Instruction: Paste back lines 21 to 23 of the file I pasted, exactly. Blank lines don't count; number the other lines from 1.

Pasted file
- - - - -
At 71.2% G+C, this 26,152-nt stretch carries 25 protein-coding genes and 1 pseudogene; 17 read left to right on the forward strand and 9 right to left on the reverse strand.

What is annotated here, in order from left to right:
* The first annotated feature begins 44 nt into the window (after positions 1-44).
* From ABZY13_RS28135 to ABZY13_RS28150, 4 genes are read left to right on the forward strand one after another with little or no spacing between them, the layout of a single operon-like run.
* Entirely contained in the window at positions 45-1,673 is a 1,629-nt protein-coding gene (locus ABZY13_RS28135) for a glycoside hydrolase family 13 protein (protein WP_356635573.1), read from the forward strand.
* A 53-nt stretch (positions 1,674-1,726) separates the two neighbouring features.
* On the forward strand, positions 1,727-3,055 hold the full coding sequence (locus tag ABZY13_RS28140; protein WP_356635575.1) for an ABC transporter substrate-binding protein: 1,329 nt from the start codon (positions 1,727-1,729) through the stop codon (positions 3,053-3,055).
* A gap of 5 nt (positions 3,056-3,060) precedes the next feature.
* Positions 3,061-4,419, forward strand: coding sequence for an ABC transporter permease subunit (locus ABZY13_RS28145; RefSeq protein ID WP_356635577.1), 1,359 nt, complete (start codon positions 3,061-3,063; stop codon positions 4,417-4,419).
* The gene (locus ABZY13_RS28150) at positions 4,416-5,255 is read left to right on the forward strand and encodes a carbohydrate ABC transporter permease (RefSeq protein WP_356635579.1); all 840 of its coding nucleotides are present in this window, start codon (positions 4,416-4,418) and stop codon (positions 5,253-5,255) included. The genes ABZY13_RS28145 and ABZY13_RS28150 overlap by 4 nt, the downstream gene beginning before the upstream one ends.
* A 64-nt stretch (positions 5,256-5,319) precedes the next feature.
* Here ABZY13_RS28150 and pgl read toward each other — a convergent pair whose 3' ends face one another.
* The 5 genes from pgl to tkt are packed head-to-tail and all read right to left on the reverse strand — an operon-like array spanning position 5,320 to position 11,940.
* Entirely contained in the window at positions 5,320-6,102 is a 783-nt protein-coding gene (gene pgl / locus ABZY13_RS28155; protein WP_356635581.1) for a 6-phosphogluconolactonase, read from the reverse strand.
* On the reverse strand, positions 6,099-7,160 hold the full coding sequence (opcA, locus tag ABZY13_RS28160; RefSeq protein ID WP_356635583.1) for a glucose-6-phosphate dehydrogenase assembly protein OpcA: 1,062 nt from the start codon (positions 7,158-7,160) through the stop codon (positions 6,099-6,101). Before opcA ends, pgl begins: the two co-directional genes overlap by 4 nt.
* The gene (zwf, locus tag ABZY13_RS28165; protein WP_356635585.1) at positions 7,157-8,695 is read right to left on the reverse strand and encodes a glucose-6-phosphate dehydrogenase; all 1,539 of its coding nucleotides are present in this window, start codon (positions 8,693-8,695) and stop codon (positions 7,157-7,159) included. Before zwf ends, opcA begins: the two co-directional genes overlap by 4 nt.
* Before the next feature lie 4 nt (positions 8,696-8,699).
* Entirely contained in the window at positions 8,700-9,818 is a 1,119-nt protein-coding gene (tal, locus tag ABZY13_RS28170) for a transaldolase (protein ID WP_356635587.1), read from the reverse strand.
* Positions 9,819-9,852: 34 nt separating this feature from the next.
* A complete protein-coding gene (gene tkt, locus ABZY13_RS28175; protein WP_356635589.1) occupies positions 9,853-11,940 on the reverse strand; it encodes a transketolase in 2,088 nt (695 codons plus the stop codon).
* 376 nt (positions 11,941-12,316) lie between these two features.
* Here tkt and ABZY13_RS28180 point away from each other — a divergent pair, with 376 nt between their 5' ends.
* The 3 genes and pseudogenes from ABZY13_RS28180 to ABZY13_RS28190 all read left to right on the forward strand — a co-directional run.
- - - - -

* 376 nt (positions 11,941-12,316) lie between these two features.
* Here tkt and ABZY13_RS28180 point away from each other — a divergent pair, with 376 nt between their 5' ends.
* The 3 genes and pseudogenes from ABZY13_RS28180 to ABZY13_RS28190 all read left to right on the forward strand — a co-directional run.